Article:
Career Tips: The Truth About Bad News

by Vault Careers | December 12, 2011

Today’s headlines: The market is down. The unemployment crisis continues. Young people are losing hope in their ability to make a contribution to the economy. Another company has announced layoffs.

Discouraged yet?

Faced with the torrents of bad news and negative headlines, it can be easy to lose sight of your own objectives, and to give up hope of finding a new job or changing careers. After all, what’s the point of searching for a new job when unemployment is above 8 percent? And why not put off thoughts of grad school until thing have settled down a little?

Here’s why: because while those headlines certainly represent a form of truth about what’s going on in the wider economy, they don’t tell the whole story. (You may also have noticed that they’re all pretty vague—that’s because we’ve been seeing variations of them for, well, as long as there’s been a news industry. Bad news sells, but somehow we’re all still here.)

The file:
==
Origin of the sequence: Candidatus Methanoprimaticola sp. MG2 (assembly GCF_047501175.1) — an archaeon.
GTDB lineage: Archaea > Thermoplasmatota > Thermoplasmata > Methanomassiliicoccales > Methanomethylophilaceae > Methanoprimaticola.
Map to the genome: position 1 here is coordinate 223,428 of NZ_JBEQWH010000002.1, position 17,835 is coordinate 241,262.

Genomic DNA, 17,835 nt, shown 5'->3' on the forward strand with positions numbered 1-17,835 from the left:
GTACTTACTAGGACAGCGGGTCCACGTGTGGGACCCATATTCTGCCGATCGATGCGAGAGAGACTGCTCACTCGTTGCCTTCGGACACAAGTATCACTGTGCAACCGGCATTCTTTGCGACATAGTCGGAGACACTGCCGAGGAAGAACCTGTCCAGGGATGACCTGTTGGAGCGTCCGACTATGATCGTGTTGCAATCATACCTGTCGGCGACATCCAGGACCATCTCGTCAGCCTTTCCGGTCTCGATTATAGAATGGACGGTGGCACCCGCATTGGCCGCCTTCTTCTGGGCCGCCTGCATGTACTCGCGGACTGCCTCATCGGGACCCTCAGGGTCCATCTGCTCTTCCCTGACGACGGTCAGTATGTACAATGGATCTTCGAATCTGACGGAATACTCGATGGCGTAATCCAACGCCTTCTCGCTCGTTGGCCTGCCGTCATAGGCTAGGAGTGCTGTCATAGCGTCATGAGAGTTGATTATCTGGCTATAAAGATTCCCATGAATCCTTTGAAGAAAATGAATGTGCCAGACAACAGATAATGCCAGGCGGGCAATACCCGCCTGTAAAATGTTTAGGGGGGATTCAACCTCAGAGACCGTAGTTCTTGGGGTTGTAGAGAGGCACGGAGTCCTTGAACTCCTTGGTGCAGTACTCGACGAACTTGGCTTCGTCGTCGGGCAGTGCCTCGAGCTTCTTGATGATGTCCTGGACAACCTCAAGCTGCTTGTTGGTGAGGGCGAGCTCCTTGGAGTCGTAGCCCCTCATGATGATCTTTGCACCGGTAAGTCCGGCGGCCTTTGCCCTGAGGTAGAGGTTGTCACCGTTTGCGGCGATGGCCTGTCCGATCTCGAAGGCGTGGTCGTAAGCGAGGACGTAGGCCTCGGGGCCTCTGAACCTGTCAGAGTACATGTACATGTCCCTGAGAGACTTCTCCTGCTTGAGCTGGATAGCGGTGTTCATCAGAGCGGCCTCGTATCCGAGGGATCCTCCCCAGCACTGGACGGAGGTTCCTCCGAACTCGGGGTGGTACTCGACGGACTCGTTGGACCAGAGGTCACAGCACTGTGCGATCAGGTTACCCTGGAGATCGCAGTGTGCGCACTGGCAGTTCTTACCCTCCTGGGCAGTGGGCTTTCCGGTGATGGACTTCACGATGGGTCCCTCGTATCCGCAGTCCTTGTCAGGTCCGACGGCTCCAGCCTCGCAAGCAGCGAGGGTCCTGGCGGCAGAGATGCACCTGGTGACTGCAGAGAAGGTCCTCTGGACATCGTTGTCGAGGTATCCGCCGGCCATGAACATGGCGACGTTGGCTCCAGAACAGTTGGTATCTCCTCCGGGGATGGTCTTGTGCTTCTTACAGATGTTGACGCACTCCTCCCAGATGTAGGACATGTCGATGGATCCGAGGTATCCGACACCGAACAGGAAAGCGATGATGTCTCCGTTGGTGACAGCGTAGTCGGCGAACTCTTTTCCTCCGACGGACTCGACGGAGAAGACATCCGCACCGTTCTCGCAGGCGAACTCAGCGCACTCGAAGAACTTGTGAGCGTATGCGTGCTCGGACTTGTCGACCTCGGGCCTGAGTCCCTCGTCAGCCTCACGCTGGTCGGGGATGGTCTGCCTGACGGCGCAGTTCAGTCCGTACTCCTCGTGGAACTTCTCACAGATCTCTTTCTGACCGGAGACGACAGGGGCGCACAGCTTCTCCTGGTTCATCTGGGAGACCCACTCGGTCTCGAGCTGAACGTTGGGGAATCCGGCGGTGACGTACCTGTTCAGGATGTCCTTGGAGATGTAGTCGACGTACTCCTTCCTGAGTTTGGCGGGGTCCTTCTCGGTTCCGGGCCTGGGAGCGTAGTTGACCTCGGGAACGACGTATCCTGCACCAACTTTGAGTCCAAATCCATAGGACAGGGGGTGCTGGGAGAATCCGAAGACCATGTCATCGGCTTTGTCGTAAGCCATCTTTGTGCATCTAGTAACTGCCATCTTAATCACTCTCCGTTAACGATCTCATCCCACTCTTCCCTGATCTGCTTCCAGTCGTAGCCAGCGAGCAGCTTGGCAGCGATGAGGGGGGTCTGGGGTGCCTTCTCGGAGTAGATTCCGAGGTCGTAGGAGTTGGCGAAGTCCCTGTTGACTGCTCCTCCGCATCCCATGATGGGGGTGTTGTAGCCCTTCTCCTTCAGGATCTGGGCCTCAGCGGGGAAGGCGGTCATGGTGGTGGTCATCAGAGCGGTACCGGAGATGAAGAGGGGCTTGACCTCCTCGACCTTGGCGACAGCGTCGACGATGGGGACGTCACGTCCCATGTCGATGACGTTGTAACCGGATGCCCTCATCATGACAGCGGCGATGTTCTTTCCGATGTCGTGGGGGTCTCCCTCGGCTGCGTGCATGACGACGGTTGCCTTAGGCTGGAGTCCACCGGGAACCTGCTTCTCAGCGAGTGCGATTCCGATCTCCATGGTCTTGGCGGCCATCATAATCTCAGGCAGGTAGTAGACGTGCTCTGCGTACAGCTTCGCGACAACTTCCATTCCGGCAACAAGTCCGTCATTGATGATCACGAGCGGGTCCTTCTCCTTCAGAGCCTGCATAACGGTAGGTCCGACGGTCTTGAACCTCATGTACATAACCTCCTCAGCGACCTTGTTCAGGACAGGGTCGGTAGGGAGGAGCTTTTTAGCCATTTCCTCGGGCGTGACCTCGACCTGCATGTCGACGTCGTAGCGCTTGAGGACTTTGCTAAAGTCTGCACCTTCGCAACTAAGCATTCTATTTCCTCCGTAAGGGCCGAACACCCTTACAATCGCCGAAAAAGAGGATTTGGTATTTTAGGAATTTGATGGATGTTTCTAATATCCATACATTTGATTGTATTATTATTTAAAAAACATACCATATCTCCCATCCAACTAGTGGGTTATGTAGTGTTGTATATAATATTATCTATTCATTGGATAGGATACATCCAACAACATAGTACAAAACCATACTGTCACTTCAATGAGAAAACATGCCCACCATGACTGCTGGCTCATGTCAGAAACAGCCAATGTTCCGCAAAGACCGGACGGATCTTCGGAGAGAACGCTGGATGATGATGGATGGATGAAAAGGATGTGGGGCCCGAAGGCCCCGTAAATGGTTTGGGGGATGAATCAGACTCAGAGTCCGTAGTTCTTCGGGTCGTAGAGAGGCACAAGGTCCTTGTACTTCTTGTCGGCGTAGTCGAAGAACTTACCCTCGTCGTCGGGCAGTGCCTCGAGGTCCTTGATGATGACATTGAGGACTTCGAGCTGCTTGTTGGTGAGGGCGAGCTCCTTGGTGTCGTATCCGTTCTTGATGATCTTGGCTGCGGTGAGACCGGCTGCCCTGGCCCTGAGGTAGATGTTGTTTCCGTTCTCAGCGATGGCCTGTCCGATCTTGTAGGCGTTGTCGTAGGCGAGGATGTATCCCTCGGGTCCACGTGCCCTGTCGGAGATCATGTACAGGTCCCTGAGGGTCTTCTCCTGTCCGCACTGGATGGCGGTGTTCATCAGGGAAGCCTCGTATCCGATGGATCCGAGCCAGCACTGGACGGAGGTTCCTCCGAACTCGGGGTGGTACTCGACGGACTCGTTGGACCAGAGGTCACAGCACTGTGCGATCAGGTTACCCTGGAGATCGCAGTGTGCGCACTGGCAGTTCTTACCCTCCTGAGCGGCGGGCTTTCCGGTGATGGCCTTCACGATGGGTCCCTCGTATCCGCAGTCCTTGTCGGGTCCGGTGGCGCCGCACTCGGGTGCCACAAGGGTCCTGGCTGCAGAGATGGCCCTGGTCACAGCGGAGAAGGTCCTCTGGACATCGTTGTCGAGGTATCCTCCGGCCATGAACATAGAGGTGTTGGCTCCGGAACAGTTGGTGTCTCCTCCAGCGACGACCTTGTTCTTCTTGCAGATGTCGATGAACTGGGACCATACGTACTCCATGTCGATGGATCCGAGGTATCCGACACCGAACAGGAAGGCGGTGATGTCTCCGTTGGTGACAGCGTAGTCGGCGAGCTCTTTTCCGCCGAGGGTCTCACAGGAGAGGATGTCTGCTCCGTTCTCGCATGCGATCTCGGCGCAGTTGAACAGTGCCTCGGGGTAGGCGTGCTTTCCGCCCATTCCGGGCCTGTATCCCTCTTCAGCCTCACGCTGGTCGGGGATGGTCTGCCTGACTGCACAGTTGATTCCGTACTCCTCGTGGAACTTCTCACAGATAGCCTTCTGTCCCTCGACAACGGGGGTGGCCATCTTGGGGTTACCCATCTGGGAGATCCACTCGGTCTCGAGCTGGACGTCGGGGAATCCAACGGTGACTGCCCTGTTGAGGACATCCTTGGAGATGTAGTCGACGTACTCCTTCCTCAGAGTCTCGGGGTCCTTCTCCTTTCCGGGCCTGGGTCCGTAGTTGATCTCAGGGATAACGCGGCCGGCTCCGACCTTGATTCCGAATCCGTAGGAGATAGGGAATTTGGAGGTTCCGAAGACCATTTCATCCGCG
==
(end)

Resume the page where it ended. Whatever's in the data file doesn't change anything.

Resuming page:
While it’s undoubtedly more difficult to find a new position at this point in history than it has been in most of our lifetimes, the economy hasn’t ground to a stop. Millions of positions have been filled since the onset of the recession, and thousands of people have taken the grad school plunge and significantly improved their prospects of furthering their careers.

Because here’s the truth you won’t find in headlines or negative articles: while the macro issues at play right now may be cause for concern, they haven’t shut down the economy or your ability to participate and influence it in your favor.

There’s an old joke about the difference between recessions and depressions: the former is when loses his job, while the latter is when you lose yours.

The point, obviously, is that the usage of such terms is relative to the experience of the person using them. And the good news is that the relativity runs both ways: regardless of what happens in the rest of the economy, you can always pull off a one-person recovery.

All it takes is the willingness to keep focusing on your own priorities, and to manage the parts of the process you can control. From a job-seeker’s perspective, that’s a lot—everything from seeking out new networking opportunities to making sure your application documents are perfect to keeping up to date on the latest developments in your field.

By all means, keep up with the news. Just remember that the best headlines are the ones you’ll write for yourself.

Filed Under: Job Search


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